Bioscience Connecticut’s Impact on Dental School

R. Lamont MacNeil, D.D.S., M.Dent.Sc. Dean, School of Dental Medicine.

Dr. R. Lamont MacNeil, dean, School of Dental Medicine

Dr. R. Lamont MacNeil, dean of the University of Connecticut School of Dental Medicine, explains how his school will grow as Bioscience Connecticut evolves.

It’s a great renewal period for the School of Dental Medicine Center. We are in our 40th year of training dentists and dental specialists and it’s been a very good run, in an academic sense. We now have a unique opportunity, thanks to Bioscience Connecticut, to retool and refine our focus and strengths.

The renewal will be seen in three distinct areas: our faculty, our science and our facility.

Our Faculty: Our faculty will always be the core of our educational programs. Fortunately, Bioscience Connecticut will provide us with new faculty recruits. Those hires will allow us to look at new areas or, alternatively, to build on our current strengths. Within this, we’ll also address those additional teaching needs that occur with the expansion of our DMD class size. The reality in our school, however, is that most of our faculty are involved in research, to some degree, and are not exclusively teachers, clinicians or researchers. So, these recruitments will have an impact on all of these areas.

I think we have a good plan for where our emphasis areas will be. Our faculty have looked at this in terms of those areas that fit our current strengths but that also show great promise, literally from the bench to the clinic. The arrival of The Jackson Laboratory on our campus is a part of this and, I think, a real game changer; the addition of those scientists gives us a new dimension that aligns very well with many of the things our faculty are interested in.

Our Science: We believe that the areas of genomics, biomedical engineering and health disparities are particularly good areas for us to focus on as we look to the future. Biomedical engineering is one of the fasting growing sciences and the university has just approved the formation of a new across-campus department that will be within three schools: Engineering, Medicine and Dental Medicine. It’s not difficult to see how our individual strengths will thrive along with those of Engineering and Medicine, especially with our expertise in biomaterials and cell biology. Genomics, in the broader sense, will certainly be a focus and fits so well with our unique strengths in the areas of inflammation, microbiology, cancer biology and tissue repair and regeneration. Our faculty participated in the Genomics Symposium sponsored by the University and the Jackson Lab last fall and we are already seeing collaboration with Jackson faculty that is resulting in new projects and grants. And we’ve always had a high degree of engagement in community health and health equity, which I think has even more potential as the concept of a Health Disparities Institute within Bioscience Connecticut moves forward.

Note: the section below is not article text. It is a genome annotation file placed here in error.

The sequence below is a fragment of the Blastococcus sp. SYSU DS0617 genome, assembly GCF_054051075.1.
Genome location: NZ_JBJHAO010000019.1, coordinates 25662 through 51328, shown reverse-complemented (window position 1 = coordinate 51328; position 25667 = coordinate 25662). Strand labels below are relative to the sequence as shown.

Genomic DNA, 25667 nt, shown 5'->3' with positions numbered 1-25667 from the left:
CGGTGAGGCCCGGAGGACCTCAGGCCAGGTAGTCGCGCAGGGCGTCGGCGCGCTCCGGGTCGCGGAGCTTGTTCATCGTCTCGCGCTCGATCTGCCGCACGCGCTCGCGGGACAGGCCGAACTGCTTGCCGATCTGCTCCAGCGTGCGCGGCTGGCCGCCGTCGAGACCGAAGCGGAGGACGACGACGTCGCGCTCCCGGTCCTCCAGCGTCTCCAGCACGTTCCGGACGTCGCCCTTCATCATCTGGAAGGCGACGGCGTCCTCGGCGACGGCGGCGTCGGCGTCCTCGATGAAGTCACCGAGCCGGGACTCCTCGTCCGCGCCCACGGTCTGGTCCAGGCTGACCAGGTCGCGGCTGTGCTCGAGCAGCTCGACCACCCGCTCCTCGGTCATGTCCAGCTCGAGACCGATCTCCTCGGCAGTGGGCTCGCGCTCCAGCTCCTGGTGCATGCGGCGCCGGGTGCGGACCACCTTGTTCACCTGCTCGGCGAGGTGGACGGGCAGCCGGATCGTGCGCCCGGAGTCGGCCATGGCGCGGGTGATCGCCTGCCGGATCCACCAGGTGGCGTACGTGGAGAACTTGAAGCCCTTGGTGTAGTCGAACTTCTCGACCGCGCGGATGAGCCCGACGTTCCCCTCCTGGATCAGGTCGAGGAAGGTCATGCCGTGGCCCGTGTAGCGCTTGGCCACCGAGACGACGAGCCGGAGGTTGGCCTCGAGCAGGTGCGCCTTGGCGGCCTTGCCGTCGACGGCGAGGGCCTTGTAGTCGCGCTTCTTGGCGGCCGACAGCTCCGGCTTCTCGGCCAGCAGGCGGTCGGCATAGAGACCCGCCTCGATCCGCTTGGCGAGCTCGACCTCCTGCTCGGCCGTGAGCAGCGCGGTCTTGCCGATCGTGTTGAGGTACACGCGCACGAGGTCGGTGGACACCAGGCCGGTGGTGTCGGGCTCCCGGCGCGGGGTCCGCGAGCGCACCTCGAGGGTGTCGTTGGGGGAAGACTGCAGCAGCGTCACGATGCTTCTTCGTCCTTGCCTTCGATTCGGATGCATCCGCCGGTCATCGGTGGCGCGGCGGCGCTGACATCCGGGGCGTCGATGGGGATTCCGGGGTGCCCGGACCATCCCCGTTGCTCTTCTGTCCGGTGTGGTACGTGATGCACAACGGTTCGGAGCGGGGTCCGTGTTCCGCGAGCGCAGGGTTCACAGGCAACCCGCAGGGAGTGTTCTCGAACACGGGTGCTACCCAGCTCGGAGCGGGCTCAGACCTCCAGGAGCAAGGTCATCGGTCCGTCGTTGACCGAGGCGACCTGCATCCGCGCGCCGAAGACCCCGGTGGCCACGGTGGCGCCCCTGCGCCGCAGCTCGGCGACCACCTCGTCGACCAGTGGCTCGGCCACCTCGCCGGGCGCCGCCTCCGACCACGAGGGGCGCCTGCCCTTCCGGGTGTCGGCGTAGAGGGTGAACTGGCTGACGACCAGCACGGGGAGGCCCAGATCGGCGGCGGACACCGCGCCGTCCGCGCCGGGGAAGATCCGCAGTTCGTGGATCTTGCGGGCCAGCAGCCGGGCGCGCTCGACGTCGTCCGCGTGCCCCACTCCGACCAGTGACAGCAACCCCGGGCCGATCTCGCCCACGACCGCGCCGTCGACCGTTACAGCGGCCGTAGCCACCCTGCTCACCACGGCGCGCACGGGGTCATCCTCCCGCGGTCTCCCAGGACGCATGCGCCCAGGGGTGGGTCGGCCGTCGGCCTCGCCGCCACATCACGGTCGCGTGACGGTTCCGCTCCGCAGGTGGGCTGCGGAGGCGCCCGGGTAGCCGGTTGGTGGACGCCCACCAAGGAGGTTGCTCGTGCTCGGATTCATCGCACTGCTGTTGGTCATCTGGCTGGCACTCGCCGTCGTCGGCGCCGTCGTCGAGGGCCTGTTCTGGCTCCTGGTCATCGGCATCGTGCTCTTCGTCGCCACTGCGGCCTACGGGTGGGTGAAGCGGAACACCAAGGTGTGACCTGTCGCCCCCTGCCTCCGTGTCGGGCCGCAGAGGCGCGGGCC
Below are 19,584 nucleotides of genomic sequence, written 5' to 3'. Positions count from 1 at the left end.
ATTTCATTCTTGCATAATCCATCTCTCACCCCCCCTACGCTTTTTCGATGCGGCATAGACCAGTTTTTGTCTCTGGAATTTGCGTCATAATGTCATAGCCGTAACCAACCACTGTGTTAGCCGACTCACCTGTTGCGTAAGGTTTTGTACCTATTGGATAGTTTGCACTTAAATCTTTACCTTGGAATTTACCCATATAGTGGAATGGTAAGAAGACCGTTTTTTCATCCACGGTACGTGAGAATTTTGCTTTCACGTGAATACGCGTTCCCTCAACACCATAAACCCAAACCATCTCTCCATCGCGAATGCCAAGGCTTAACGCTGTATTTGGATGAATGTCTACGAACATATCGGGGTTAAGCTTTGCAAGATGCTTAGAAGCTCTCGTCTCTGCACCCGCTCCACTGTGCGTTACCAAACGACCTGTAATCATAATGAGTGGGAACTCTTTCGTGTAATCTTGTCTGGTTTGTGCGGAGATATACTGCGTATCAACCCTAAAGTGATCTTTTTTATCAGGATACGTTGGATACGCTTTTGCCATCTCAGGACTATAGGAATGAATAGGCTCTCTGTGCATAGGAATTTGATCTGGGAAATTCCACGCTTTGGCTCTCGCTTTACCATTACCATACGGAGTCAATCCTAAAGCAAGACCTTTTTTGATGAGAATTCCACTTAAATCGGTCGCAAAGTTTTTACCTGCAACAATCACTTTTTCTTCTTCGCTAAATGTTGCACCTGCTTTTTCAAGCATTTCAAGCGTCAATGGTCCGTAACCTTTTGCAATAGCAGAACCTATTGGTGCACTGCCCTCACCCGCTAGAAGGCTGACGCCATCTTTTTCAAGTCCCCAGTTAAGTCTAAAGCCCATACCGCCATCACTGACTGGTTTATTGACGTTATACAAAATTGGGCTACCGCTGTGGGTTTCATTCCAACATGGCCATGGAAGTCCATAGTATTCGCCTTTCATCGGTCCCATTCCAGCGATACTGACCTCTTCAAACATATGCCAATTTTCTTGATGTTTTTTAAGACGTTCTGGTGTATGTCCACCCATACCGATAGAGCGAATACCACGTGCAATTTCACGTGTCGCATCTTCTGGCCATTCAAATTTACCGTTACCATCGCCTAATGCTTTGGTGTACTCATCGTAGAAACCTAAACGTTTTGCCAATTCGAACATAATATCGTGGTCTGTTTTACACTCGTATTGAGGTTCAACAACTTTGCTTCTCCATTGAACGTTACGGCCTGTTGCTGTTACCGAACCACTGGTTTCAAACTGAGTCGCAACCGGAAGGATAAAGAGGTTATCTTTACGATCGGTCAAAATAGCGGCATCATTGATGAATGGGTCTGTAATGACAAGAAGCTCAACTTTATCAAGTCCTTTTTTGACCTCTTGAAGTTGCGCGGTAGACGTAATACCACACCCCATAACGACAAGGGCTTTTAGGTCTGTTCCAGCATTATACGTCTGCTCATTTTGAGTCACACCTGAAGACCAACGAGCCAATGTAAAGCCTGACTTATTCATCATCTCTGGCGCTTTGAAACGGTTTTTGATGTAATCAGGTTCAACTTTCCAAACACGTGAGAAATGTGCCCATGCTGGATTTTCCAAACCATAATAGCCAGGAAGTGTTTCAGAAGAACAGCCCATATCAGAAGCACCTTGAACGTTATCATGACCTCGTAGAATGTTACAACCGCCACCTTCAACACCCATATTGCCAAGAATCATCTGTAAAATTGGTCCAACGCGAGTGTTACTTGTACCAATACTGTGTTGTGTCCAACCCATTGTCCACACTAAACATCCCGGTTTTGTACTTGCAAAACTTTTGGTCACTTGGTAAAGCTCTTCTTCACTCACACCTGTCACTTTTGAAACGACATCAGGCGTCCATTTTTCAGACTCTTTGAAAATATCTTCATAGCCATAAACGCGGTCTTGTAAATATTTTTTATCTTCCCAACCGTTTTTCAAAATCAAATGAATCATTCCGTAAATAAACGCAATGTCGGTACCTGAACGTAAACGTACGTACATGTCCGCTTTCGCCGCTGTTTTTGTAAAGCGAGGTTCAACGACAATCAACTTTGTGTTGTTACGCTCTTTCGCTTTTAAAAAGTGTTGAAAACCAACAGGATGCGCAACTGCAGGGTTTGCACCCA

Our Physical Renewal: We’re going to see a renewal of almost our entire current footprint. We’ve already upgraded our preclinical teaching area and the next project is an entire gut-and-renovation of research space on the 6th and 7th floors of the L- or laboratory building. Those labs are going to be truly state of the art and something deserving of the faculty and the type of work we accomplish in our research mission. After that, we’ll remodel our faculty and administrative space in the L-Building, while at same time creating a new academic space or wing for teaching of dental and medical students. And it does not stop there. Our clinical renovation is slated to begin in 2015. Ultimately, we’ll have a footprint that better fits what we do now, and what we hope to do for the next 20 years.

Explain what the physical changes to the campus mean for your clinical areas?

In 2015, we’ll start renovations in the current building where we have our clinics; we call this the C-Building. This will include the area that now encompasses the Neag Comprehensive Cancer Center and some other medical services. We’ll be assuming additional space in the C building and initiating a total renovation and expansion project within that area. In my view, this is perhaps the best real estate on the campus: it is the current front door to the hospital, will have its own parking garage and is contiguous with our preclinical teaching areas and where most of our faculty work and reside. We will be increasing our total square footage and this will likely mean that our clinical operations will expand from the 1st floor where they are now to the Main Floor. We are all looking forward to the opportunity to define our own entrance and our brand, so to speak, as people enter the building and encounter what we are at this point calling an Oral Health and Care Center.